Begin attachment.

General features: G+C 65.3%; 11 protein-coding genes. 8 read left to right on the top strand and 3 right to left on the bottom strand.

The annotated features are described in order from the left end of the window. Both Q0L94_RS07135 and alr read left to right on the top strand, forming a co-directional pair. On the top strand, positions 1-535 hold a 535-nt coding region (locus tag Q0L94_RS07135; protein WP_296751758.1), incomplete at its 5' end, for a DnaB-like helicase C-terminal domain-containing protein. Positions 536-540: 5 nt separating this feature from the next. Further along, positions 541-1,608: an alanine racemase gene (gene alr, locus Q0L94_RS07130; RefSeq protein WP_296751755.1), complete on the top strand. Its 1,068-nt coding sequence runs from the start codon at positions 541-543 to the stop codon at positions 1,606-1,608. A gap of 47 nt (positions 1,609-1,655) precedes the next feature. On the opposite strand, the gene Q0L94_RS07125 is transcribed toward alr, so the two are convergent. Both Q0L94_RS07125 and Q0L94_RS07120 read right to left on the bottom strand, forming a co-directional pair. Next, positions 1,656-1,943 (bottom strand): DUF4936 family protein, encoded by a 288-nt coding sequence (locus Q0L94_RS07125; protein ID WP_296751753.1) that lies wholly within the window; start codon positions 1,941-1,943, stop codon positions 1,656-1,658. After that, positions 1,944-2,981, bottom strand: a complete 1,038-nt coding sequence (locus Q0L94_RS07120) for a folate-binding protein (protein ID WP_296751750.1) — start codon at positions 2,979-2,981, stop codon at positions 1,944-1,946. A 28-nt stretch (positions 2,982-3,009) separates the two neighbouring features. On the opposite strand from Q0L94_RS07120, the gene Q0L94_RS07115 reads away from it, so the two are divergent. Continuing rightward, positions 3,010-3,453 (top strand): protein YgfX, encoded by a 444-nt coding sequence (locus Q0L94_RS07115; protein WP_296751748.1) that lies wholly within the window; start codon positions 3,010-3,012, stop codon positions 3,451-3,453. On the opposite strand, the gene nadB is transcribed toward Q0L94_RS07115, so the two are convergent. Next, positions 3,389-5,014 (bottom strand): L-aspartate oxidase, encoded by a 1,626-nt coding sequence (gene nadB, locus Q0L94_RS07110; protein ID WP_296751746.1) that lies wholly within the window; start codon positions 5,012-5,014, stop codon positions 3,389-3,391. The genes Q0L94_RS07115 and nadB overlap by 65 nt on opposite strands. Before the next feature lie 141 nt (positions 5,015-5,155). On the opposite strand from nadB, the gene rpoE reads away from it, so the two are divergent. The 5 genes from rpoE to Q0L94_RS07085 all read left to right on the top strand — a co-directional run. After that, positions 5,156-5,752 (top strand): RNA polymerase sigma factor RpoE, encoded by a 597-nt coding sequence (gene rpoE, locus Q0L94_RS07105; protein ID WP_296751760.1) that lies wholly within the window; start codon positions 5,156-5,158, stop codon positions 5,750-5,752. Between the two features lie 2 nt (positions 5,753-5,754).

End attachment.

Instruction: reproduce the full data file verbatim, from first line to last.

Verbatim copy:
General features: G+C 65.3%; 11 protein-coding genes. 8 read left to right on the top strand and 3 right to left on the bottom strand.

The annotated features are described in order from the left end of the window. Both Q0L94_RS07135 and alr read left to right on the top strand, forming a co-directional pair. On the top strand, positions 1-535 hold a 535-nt coding region (locus tag Q0L94_RS07135; protein WP_296751758.1), incomplete at its 5' end, for a DnaB-like helicase C-terminal domain-containing protein. Positions 536-540: 5 nt separating this feature from the next. Further along, positions 541-1,608: an alanine racemase gene (gene alr, locus Q0L94_RS07130; RefSeq protein WP_296751755.1), complete on the top strand. Its 1,068-nt coding sequence runs from the start codon at positions 541-543 to the stop codon at positions 1,606-1,608. A gap of 47 nt (positions 1,609-1,655) precedes the next feature. On the opposite strand, the gene Q0L94_RS07125 is transcribed toward alr, so the two are convergent. Both Q0L94_RS07125 and Q0L94_RS07120 read right to left on the bottom strand, forming a co-directional pair. Next, positions 1,656-1,943 (bottom strand): DUF4936 family protein, encoded by a 288-nt coding sequence (locus Q0L94_RS07125; protein ID WP_296751753.1) that lies wholly within the window; start codon positions 1,941-1,943, stop codon positions 1,656-1,658. After that, positions 1,944-2,981, bottom strand: a complete 1,038-nt coding sequence (locus Q0L94_RS07120) for a folate-binding protein (protein ID WP_296751750.1) — start codon at positions 2,979-2,981, stop codon at positions 1,944-1,946. A 28-nt stretch (positions 2,982-3,009) separates the two neighbouring features. On the opposite strand from Q0L94_RS07120, the gene Q0L94_RS07115 reads away from it, so the two are divergent. Continuing rightward, positions 3,010-3,453 (top strand): protein YgfX, encoded by a 444-nt coding sequence (locus Q0L94_RS07115; protein WP_296751748.1) that lies wholly within the window; start codon positions 3,010-3,012, stop codon positions 3,451-3,453. On the opposite strand, the gene nadB is transcribed toward Q0L94_RS07115, so the two are convergent. Next, positions 3,389-5,014 (bottom strand): L-aspartate oxidase, encoded by a 1,626-nt coding sequence (gene nadB, locus Q0L94_RS07110; protein ID WP_296751746.1) that lies wholly within the window; start codon positions 5,012-5,014, stop codon positions 3,389-3,391. The genes Q0L94_RS07115 and nadB overlap by 65 nt on opposite strands. Before the next feature lie 141 nt (positions 5,015-5,155). On the opposite strand from nadB, the gene rpoE reads away from it, so the two are divergent. The 5 genes from rpoE to Q0L94_RS07085 all read left to right on the top strand — a co-directional run. After that, positions 5,156-5,752 (top strand): RNA polymerase sigma factor RpoE, encoded by a 597-nt coding sequence (gene rpoE, locus Q0L94_RS07105; protein ID WP_296751760.1) that lies wholly within the window; start codon positions 5,156-5,158, stop codon positions 5,750-5,752. Between the two features lie 2 nt (positions 5,753-5,754).